27 January 2016

Fabric Shopping in Japan

I just got back from Japan! It's been my dream trip for as long as I can remember and, after a rough ride towards the end of last year, I needed something to look forward to, so blew the budget and booked it. And I'm so glad I did! From soothing bowls of steaming soba to the excitement of watching a sumo tournament, from the bright lights of Tokyo to the peace of the ryokans, it was just the trip I needed.

Oh yes, and the fabric shopping is pretty good too. I've been a fan of Japanese prints and textiles ever since I started sewing, and I'd read a few things online about how great the fabric shops are over there, so I was excited to check it out. And yes - I fulfilled the cliché of having to buy an extra suitcase to bring it back in :)

If you're thinking of visiting some day, today I'm sharing the places I visited. This isn't a comprehensive guide - primarily this was a holiday with my lovely guy, so I didn't visit absolutely every fabric shop. I found blog posts by Cashmerette, Thewallina and the Tokyo Craft Guide really helpful, so check those out too...

Fabric shopping in Tokyo 

My favourite fabric shop in Japan that I visited was Tomato in the Nippori Fabric District, near Nippori station - a veritable textile wonderland. If you only get a couple of hours to fulfil your fabric buying needs while over there, this would be where I'd advise you to go for a sure-fire fix.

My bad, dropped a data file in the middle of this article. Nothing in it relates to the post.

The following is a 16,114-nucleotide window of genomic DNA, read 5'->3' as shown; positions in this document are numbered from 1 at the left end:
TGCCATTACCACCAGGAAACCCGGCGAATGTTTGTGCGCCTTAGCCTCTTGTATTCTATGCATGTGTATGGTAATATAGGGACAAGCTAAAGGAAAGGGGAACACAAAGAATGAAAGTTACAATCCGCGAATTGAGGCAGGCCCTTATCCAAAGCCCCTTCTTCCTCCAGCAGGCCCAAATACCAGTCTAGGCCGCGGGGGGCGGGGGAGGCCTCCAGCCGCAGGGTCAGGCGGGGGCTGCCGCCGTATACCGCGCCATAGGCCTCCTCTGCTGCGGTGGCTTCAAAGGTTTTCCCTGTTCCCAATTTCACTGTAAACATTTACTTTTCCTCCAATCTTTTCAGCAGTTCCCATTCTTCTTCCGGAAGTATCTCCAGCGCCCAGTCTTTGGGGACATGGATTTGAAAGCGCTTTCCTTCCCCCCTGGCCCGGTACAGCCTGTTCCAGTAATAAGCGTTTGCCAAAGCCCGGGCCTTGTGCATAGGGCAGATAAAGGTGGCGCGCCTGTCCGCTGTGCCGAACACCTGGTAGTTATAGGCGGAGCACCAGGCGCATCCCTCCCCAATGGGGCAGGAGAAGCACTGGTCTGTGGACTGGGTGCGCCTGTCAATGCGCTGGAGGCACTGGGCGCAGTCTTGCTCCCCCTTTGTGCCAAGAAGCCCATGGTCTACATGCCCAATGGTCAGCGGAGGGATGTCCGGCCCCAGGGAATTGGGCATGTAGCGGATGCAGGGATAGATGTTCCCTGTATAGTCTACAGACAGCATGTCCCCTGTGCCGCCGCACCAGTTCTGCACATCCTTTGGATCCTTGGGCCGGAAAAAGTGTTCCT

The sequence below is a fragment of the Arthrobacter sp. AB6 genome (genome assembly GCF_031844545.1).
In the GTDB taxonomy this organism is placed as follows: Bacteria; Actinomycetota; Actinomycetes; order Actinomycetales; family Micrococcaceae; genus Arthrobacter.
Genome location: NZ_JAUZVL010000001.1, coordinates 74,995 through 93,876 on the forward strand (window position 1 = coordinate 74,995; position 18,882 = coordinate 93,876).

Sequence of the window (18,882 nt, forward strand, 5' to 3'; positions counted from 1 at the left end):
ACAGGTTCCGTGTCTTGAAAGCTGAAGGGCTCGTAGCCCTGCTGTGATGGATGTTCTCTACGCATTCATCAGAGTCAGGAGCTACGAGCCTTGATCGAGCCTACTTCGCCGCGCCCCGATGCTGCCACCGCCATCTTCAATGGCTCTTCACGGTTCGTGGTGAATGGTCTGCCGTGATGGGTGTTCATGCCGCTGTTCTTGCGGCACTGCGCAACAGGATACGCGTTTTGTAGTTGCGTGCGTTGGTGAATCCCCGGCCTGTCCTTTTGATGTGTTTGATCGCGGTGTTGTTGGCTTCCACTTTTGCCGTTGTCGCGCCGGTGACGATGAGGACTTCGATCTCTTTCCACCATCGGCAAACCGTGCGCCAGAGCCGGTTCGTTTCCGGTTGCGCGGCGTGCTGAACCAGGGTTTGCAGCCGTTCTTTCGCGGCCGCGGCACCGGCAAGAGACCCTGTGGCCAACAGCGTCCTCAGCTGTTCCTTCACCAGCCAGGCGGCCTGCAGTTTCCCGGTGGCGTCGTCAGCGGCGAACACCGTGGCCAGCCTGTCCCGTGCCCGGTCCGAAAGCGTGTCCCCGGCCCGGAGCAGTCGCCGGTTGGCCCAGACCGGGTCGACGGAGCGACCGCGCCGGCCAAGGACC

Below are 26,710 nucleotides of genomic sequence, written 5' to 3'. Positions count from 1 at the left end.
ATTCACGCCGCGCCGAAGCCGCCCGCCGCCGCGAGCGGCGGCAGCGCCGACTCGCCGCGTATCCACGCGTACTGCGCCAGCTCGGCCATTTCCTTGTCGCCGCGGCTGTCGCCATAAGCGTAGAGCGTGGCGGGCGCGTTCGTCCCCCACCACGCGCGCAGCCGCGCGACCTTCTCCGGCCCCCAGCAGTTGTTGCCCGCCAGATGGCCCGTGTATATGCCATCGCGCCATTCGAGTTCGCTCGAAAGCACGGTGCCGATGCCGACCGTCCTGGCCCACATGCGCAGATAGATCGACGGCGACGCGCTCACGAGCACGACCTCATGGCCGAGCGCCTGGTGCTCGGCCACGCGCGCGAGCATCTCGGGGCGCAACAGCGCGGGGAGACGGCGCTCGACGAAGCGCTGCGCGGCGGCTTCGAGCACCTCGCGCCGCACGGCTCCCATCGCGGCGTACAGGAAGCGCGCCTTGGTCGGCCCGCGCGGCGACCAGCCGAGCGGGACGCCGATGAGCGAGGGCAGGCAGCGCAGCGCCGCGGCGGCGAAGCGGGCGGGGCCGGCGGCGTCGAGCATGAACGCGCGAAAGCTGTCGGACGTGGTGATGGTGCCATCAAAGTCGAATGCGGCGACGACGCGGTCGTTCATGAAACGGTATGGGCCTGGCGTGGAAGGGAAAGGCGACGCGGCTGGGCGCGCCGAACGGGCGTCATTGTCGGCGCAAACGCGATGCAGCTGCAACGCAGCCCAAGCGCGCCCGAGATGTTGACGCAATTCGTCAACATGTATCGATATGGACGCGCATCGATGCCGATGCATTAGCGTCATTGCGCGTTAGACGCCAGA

Tomato has various buildings all close together, the largest of which has five floors (I think? I lost count). Five MASSIVE floors of goodness. A couple of tips to avoid the faux pas I made - you need to pay for fabric on the floor that you found it on (I got told off). And if you see a beautiful Nani Iro double gauze bolt lying lonely in a trolley, don't feel it up lest you bring evil looks upon yourself from other customers - the trolleys are for customers to carry the fabric they plan to purchase ;)

There are looooads of other fabric shops in the same area as Tomato which are worth a look if you have any energy left - here's a map.

The other place I went in Tokyo was Okadaya in Shinjuku (here's a map). There are two shops - the more visible one has cosmetics on the ground floor, with notions and other crafty bits on higher levels. The other shop is down the alley next to it - between the other Okadaya and AttaGirl - with five floors of fabric. There's loads of gems in here - the most magical thing I spotted was these Liberty prints with blink-and-you-miss-them Hello Kitties!

Fabric shopping in Kyoto

In Kyoto, the first place I visited was Nomura Tailor. There are two branches - a smaller one in a covered shopping arcade on Teramachi St, and a larger one on Shijo street around the corner. While the smaller one was a calmer shopping experience (ie. I was the only frenzied customer in there), as far as I could tell (but I could be wrong) the larger one stocks the same stuff and then some. Lots of double gauze, cotton prints, amazing quality knit, printed fleece and Japanese drapey fabrics on the ground floor, fake furs, silks, wools upstairs, and notions, accessories, knitting bits and sewing patterns on the top floor. Basically, a wealth of sewing eye candy!